Considering the world is trying to find its way out of a deep financial crisis, the question of who will become the next World Bank president is a matter of importance, particularly for development and developing countries.
As of now there are three candidates (Jim Yong Kim from the US, Ngozi Okonjo-Iweala from Nigeria and Jose Antonio Ocampo from Colombia) and the discussion on their relative merits has almost exclusively centered on their nationality.
I believe we should move away from that emphasis and concentrate rather on their ideas on the current development challenges and their approaches to meeting them. A recent draft of a paper by Justin Yifu Lin, Senior Vice President and Chief Economist of the Bank, entitled New Structural Economics. A Framework for Rethinking Development might provide the occasion to do just that.
A framework for rethinking development
For Latin American development economists the term “structuralism” conjures up the name of Raúl Prebisch and the work of the United Nations Economic Commission for Latin America, which in the 1950s and 1960s put forward an alternative view of inflation to that of Milton Friedman and the Chicago monetarists. Structuralism is not an approach one would associate with the World Bank, whose endorsement of the so-called Washington Consensus would surely place it closer to the neoliberal-monetarist end of the spectrum.
Is Lin’s paper an about-face for the Bank? Is the World Bank recognising, in the aftermath of the financial crises, that an entirely different approach from that of neoliberalism is called for?
Well, not quite. Lin explains the similarities and differences between the ‘new’ and ‘old’ structural economics thus:
In terms of similarities, both approaches take the structural differences between developed and developing countries seriously and acknowledge the active role of government in the process of economic development; facilitating the movement of the economy from a lower stage of development to a higher stage of development. While old structural economics recommends developing country governments go against its economy’s comparative advantages and overcome market failures to develop advanced capital-intensive industries through direct administrative measures and price distortions; the new structural economics suggests that the market should serve as the fundamental resource allocation mechanism and the government should only play the role of a “facilitating” state to assist firms to upgrade to industries that are consistent with the economy’s comparative advantages.According to Lin, while neoclassical economics “generally assumes a minimalist state whose role is limited to protection of property rights, maintaining law and order and compensating for externality”, the new structural economics “offers a clear rationale for having a proactive, facilitating state in the process of economic development”.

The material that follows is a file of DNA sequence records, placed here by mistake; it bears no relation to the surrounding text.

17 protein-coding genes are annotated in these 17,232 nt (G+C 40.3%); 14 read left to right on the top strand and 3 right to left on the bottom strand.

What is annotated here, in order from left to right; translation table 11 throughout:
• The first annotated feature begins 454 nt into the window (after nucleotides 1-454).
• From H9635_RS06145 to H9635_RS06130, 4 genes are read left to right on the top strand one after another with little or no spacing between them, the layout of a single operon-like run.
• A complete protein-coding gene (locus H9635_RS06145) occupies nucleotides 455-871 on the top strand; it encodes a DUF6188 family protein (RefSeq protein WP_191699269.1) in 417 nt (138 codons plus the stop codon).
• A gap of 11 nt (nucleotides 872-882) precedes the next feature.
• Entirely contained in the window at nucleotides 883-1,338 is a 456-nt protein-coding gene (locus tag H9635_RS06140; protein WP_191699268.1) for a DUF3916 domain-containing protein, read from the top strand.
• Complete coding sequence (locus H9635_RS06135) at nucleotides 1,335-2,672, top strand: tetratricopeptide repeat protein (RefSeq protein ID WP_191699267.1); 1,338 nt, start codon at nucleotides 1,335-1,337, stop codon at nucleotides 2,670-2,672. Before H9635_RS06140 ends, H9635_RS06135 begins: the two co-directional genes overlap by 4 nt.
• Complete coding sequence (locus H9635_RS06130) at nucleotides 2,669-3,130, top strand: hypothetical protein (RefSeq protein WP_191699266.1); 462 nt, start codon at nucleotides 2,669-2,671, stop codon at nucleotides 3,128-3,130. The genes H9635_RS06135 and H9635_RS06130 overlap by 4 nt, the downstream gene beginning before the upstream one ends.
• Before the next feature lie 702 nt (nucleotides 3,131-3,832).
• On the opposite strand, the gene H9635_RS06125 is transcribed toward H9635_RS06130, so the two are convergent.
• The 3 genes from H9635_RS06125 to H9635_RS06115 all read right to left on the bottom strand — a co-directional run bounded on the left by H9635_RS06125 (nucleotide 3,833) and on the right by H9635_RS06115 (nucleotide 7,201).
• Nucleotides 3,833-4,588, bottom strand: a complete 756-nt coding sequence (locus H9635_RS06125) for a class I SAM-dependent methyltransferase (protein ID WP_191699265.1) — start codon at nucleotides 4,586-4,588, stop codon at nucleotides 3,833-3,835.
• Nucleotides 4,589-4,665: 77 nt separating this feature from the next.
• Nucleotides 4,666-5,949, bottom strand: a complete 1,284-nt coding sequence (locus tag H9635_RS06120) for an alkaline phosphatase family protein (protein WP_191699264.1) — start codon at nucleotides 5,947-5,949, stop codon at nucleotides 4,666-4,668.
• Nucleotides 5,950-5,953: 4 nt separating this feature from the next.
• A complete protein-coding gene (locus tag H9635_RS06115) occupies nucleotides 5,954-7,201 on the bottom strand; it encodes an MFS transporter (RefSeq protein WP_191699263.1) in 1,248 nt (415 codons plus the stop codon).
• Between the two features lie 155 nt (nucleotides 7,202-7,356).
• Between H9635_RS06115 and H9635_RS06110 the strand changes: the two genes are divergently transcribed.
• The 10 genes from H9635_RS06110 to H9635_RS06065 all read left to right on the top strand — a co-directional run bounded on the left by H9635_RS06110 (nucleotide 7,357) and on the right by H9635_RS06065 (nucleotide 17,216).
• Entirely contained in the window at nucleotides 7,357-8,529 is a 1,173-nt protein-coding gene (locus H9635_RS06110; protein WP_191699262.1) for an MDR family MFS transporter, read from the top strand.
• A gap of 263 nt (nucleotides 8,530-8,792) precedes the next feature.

In Lin’s paper, therefore, the new structural economics seems to involve some non-negligible departures from the tenets of orthodox analysis. In one crucial respect, however, it does not. As he himself puts it, while for the Latin American structuralists market failures are:
exogenously determined by incorrect price signals distorted by monopoly, or by labor’s perverse response to price signals, and/or the immobility of factors … by contrast, the new structural economics posits that the failure to develop advanced capital intensive industries in developing countries is endogenously determined by their endowments.Governments can only “use industrial policy to facilitate the upgrading to industries that are consistent with the country’s comparative advantages.”
For all that, the paper represents a significant move in the direction of finding a common ground among reasonable defenders and opponents of liberalisation and globalisation (the published version of the paper will include comments by Anne Krueger, Dani Rodrik and Joseph E. Stiglitz).
Let’s ask what the candidates think
What the ultimate fate of the new approach within the Bank will be is unclear. Lin is retiring in June, and so is Robert Zoellick, the current President, who seemingly supported decidedly the production of the paper. So the ideas of those stepping in will surely guide the World Bank along a new path - shouldn’t we ask them?